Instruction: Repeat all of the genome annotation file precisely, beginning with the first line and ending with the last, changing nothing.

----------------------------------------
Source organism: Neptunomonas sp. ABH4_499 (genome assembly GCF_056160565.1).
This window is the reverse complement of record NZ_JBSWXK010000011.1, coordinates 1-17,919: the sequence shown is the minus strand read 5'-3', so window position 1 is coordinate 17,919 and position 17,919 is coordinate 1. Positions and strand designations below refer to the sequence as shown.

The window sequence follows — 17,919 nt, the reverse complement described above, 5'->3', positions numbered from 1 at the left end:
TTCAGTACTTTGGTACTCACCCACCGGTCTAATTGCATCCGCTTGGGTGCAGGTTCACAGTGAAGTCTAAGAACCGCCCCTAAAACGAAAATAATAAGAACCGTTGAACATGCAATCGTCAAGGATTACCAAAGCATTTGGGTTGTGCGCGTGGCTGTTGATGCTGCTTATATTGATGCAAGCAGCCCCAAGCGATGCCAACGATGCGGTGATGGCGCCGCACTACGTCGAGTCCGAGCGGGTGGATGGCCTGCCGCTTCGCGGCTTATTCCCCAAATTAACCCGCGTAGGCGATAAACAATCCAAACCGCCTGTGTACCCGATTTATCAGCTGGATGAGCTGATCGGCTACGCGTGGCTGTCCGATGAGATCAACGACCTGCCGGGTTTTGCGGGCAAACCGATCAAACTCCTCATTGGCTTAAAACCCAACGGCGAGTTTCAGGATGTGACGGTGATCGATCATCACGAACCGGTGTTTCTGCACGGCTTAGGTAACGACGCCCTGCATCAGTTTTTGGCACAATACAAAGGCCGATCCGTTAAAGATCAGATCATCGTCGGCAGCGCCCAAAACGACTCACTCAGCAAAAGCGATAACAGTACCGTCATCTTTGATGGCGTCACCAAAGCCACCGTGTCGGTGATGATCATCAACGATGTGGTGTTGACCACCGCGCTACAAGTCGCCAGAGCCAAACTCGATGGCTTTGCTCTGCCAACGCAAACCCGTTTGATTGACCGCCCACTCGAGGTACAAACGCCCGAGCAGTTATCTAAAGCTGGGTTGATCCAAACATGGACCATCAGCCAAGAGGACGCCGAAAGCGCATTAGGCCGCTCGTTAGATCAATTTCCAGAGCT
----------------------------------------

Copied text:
Source organism: Neptunomonas sp. ABH4_499 (genome assembly GCF_056160565.1).
This window is the reverse complement of record NZ_JBSWXK010000011.1, coordinates 1-17,919: the sequence shown is the minus strand read 5'-3', so window position 1 is coordinate 17,919 and position 17,919 is coordinate 1. Positions and strand designations below refer to the sequence as shown.

The window sequence follows — 17,919 nt, the reverse complement described above, 5'->3', positions numbered from 1 at the left end:
TTCAGTACTTTGGTACTCACCCACCGGTCTAATTGCATCCGCTTGGGTGCAGGTTCACAGTGAAGTCTAAGAACCGCCCCTAAAACGAAAATAATAAGAACCGTTGAACATGCAATCGTCAAGGATTACCAAAGCATTTGGGTTGTGCGCGTGGCTGTTGATGCTGCTTATATTGATGCAAGCAGCCCCAAGCGATGCCAACGATGCGGTGATGGCGCCGCACTACGTCGAGTCCGAGCGGGTGGATGGCCTGCCGCTTCGCGGCTTATTCCCCAAATTAACCCGCGTAGGCGATAAACAATCCAAACCGCCTGTGTACCCGATTTATCAGCTGGATGAGCTGATCGGCTACGCGTGGCTGTCCGATGAGATCAACGACCTGCCGGGTTTTGCGGGCAAACCGATCAAACTCCTCATTGGCTTAAAACCCAACGGCGAGTTTCAGGATGTGACGGTGATCGATCATCACGAACCGGTGTTTCTGCACGGCTTAGGTAACGACGCCCTGCATCAGTTTTTGGCACAATACAAAGGCCGATCCGTTAAAGATCAGATCATCGTCGGCAGCGCCCAAAACGACTCACTCAGCAAAAGCGATAACAGTACCGTCATCTTTGATGGCGTCACCAAAGCCACCGTGTCGGTGATGATCATCAACGATGTGGTGTTGACCACCGCGCTACAAGTCGCCAGAGCCAAACTCGATGGCTTTGCTCTGCCAACGCAAACCCGTTTGATTGACCGCCCACTCGAGGTACAAACGCCCGAGCAGTTATCTAAAGCTGGGTTGATCCAAACATGGACCATCAGCCAAGAGGACGCCGAAAGCGCATTAGGCCGCTCGTTAGATCAATTTCCAGAGCT